A Brief History of Traditional Karate
The true history of traditional karate is almost impossible to verify due to the secrecy surrounding the arts and the lack of written records. It is known that the martial arts of Okinawa and Japan were influenced in the development of their martial arts by various Chinese sources. It is also clear that at least one source of influence on Chinese martial arts came from India.
In about 520 A.D. a Buddhist monk named Bodhidharma, or Daruma Taishi, traveled to China where he taught Chan (or Zen) Buddhism to the monks at the Shaolin Temple in Henan province. The monks were not physically capable of withstanding the ascetic practices of his teaching, so he began to teach them exercises based on a fighting system. He introduced a systematized set of exercises designed to strengthen the mind and body, exercises which allegedly marked the beginning of the Shaolin style of temple boxing. Bodhidharma’s teachings later became the basis for the majority of Chinese martial arts.
The Shaolin monks eventually gained the reputation of being the most formidable fighters in all of China. Their fighting method became known as Shorinji Kempo and as they traveled to teach about Zen, it influenced and was influenced by numerous other Chinese fighting systems.
In the late 12 th century, Zen was introduced to Japan and readily became the religion of the Samurai class. As such, it would influence all of Japan’s traditional martial arts. If Shorinji Kempo was introduced with Zen, as seems likely, it may also have had some influence on the traditional fighting methods of Japan.
Okinawa itself is a small island at the southernmost point of the chain of islands that comprise modern day Japan. It is the main island in the chain of Ryuku Islands which spans from Japan to Taiwan. Surrounded by coral, Okinawa is approximately 6 miles wide and only about 70 miles long. It is situated 400 nautical miles east of mainland China, 300 nautical miles south of mainland Japan and an equal distance north of Taiwan. Being at the crossroads of major trading routes, its significance as a “resting spot” was first discovered by the Japanese. It later developed as a trade center for southeastern Asia, trading with Japan, China, Indo China, Thailand, Malaysia, Borneo and the Philippines.
Due to Okinawa’s proximity to China, cultural exchanges between the two countries undoubtedly took place even before written history. When the first exchange of martial arts techniques and ideas occurred is not known. It is known that in 1372 Okinawa’s King Satto exchanged diplomatic delegations with the Ming Emperor. Part of this exchange included people knowledgeable in the martial arts of their respective countries. Thus the Okinawans refined their own fighting methods further by incorporating ideas from foreign sources and adapting them to their own styles and needs.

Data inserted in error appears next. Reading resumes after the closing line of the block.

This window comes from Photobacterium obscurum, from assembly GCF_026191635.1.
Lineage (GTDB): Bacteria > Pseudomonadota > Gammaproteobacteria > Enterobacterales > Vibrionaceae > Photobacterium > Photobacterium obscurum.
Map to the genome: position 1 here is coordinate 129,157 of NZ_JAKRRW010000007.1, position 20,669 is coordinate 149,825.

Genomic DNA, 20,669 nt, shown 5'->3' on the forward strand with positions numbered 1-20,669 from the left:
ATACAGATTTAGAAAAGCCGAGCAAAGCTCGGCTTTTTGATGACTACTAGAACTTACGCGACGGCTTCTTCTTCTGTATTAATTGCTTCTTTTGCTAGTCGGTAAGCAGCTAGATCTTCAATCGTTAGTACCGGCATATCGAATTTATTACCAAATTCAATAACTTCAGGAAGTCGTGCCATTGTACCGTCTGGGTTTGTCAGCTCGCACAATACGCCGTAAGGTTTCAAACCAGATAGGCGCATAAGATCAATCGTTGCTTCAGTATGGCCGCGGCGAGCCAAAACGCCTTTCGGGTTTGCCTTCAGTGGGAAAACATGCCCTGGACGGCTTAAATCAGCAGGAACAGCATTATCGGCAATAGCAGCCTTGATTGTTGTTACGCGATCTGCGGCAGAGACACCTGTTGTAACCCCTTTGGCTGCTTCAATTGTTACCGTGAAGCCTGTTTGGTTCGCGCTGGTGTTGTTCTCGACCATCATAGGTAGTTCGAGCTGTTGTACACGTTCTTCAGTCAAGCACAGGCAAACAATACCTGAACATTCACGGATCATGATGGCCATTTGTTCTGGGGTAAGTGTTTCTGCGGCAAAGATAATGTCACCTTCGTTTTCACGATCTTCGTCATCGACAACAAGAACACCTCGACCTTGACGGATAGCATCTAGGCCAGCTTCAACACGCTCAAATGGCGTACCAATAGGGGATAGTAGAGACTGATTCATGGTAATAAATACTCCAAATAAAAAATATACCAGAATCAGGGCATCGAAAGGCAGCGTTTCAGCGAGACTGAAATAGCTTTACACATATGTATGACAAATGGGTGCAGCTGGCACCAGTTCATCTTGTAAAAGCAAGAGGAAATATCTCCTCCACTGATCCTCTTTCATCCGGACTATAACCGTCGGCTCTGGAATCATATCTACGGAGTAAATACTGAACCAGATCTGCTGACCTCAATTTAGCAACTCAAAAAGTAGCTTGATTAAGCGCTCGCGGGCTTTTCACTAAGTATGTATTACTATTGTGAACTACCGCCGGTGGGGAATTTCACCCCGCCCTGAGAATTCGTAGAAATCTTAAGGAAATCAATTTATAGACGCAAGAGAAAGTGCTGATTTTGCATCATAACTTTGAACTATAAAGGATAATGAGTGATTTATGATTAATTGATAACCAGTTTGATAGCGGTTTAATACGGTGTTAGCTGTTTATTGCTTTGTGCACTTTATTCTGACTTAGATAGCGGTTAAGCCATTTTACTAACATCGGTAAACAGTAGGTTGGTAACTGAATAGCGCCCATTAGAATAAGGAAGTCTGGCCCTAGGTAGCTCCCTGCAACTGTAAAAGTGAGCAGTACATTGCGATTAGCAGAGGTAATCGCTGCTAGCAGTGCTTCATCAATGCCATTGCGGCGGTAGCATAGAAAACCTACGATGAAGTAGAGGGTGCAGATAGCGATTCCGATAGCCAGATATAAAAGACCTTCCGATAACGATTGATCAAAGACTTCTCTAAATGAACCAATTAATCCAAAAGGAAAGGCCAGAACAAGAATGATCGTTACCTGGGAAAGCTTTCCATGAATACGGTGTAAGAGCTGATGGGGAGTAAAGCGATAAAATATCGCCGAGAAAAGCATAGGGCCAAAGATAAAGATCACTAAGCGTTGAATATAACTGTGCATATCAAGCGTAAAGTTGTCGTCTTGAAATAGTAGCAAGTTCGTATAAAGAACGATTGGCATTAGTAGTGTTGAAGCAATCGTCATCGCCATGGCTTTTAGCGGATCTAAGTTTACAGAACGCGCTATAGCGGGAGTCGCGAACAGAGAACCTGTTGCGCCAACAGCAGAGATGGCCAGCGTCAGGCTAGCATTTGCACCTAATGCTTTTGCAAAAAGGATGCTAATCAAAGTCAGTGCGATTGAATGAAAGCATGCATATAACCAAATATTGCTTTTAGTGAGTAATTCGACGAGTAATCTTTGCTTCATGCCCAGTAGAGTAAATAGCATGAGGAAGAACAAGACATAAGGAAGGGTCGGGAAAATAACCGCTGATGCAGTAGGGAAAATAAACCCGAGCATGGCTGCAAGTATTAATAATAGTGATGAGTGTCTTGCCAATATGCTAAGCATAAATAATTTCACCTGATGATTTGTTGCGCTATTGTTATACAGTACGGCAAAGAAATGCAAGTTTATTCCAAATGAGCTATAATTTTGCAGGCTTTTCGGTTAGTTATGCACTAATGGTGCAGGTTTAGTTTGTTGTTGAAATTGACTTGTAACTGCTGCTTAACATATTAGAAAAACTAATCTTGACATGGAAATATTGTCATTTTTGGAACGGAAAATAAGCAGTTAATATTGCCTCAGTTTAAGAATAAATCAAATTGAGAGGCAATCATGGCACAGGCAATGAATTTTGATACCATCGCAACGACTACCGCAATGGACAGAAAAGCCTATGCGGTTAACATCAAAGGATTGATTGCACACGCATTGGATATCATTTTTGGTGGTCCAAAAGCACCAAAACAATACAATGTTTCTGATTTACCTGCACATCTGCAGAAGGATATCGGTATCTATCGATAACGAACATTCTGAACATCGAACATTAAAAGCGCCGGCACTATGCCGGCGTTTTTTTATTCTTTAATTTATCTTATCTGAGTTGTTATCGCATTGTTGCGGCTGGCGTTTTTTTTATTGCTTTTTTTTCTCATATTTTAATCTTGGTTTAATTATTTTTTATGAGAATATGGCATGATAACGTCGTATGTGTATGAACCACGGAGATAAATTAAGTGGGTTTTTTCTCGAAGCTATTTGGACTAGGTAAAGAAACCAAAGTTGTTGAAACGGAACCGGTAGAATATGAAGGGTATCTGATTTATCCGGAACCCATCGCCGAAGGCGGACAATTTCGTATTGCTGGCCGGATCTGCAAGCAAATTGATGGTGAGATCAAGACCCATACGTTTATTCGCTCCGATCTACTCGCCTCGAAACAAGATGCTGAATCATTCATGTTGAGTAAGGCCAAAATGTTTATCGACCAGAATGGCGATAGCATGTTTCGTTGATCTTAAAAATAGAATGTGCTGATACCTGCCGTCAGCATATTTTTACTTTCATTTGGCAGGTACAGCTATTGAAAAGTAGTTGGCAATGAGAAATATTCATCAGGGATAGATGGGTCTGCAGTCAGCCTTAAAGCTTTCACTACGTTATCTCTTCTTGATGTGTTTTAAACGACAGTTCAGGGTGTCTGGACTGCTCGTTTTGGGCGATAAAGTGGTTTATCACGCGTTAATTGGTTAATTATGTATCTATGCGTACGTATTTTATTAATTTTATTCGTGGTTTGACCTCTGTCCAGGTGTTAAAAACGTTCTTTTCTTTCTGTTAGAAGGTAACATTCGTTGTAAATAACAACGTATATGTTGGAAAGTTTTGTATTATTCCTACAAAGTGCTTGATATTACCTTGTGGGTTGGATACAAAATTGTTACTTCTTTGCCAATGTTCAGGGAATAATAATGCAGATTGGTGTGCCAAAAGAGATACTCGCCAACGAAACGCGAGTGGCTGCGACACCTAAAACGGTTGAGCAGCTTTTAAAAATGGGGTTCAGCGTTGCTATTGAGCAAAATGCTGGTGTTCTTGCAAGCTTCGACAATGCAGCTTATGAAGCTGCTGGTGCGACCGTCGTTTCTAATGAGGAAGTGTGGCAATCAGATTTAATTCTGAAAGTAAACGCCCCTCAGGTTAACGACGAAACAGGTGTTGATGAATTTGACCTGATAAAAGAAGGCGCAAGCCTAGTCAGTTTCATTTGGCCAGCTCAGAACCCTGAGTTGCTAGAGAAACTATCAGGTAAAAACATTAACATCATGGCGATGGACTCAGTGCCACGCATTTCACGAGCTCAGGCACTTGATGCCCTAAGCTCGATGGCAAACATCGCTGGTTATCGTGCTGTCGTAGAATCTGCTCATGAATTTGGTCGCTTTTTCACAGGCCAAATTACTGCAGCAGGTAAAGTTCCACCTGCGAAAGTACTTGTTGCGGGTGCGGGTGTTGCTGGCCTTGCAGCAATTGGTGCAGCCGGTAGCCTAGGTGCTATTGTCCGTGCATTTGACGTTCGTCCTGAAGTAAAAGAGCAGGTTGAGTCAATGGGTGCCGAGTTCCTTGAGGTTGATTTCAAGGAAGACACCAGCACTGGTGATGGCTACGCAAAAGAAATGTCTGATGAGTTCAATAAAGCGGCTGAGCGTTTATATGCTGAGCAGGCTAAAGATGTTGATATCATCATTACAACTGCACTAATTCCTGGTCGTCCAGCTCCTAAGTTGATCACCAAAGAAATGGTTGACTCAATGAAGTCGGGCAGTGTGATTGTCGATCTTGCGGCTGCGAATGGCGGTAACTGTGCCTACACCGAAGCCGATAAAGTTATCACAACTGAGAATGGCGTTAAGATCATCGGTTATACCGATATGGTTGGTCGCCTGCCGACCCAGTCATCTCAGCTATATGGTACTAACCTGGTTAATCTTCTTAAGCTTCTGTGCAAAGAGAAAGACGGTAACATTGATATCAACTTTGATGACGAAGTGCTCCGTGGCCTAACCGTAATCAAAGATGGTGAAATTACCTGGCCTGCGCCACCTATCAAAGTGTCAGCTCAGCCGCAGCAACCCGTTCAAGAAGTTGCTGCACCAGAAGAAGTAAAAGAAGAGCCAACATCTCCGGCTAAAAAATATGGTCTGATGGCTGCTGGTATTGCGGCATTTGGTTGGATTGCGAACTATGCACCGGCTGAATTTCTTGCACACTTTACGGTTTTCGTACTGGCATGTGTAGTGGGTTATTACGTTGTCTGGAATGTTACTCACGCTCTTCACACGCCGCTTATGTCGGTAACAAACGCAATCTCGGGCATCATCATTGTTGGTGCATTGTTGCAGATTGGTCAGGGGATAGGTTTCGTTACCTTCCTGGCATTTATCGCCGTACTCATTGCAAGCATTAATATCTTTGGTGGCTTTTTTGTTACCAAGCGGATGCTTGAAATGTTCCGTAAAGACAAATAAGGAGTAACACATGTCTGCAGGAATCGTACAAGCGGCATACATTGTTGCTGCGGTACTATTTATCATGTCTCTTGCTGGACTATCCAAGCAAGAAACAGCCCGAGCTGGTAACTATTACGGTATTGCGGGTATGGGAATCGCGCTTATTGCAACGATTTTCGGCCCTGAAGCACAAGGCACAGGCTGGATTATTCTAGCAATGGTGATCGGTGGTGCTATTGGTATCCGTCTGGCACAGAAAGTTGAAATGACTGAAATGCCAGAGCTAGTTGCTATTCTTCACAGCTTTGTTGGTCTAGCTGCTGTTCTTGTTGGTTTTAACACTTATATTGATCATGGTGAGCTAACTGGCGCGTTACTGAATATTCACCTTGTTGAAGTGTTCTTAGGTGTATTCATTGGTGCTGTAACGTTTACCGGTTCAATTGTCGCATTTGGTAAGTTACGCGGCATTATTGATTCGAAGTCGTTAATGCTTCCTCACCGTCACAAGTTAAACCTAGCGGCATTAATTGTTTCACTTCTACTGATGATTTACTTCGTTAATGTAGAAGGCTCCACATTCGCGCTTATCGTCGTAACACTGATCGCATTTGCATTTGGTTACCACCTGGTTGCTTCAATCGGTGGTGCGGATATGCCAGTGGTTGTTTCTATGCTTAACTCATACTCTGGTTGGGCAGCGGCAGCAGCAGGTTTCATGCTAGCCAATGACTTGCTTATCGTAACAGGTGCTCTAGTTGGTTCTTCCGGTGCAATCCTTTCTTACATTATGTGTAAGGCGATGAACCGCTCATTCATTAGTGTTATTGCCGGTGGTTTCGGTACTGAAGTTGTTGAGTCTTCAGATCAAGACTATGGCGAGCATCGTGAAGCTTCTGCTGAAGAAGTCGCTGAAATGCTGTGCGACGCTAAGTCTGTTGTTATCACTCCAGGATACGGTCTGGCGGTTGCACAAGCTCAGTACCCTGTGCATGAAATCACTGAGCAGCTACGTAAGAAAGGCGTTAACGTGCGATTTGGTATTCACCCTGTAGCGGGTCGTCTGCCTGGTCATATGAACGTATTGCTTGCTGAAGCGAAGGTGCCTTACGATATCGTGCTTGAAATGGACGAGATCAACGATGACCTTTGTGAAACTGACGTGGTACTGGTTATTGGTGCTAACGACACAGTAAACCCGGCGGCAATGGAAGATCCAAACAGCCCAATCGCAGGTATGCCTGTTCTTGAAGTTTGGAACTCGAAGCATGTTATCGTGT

One important factor in the development of Okinawan fighting methods was the advent of repressive rulers. Between 1477 and 1526 Okinawa was ruled by King Sho Shin who banned the ownership of weapons. In 1690 Japan’s Satsuma clan came to power and continued the ban. The various schools of fighting practiced in secret, so as not to be observed by the rulers, and in deadly earnest.
Okinawa was also engaged in trade with the people of Fukien province in Southern China and it was probably from this source that Chinese Kempo, was introduced to the ordinary people of the islands. Further refinement came with the influence of other martial arts brought by nobles and trade merchants to the island.
Te continued to develop over the years, primarily in three Okinawan cities: Shuri, Naha and Tomari. Each of these towns was a center to a different sect of society: kings and nobles, merchants and business people, and farmers and fishermen, respectively. For this reason, different forms of self-defense developed within each city and subsequently became known as Shuri-te, Naha-te and Tomari-te.
Collectively they were called Okinawa-Te or Tode. Gradually, karate was divided into two main groups: Shorin-ryu which developed around Shuri and Tomari and Shorei-ryu which came from the Naha area. It is important to note, however, that the towns of Shuri, Tomari, Naha are only a few miles apart, and that the differences between their arts were essentially ones of emphasis, not of kind.
Beneath these surface differences, both the methods and aims of all Okinawan karate are one in the same. It has been suggested that these two styles were developed based on different physical requirements. Shorin-ryu was quick and linear with natural breathing while Shorei-ryu emphasized steady, rooted movements with breathing in synchrony with each movement.
This Okinawa-te continued to be practiced in secret, even after the end of the Satsuma rule in 1872, when the only “enemies” left were the other schools. The secrecy did not end until 1902 when Commissioner of Education Shintaro Ogawa recommended that it be included in the physical education of the first middle school of Okinawa.
While the need for a true jutsu had somewhat declined by the advent of the 20th century, karate’s value as a character building and health promoting martial art was recognized, and it was soon being taught in many of Okinawa’s schools. The first karate master to teach in Okinawa’s schools was Anko Itosu. He was soon followed by a number of others, including Chojun Miyagi, Kenwa Mabuni, and Gichin Funakoshi ( the founder of Shotokan).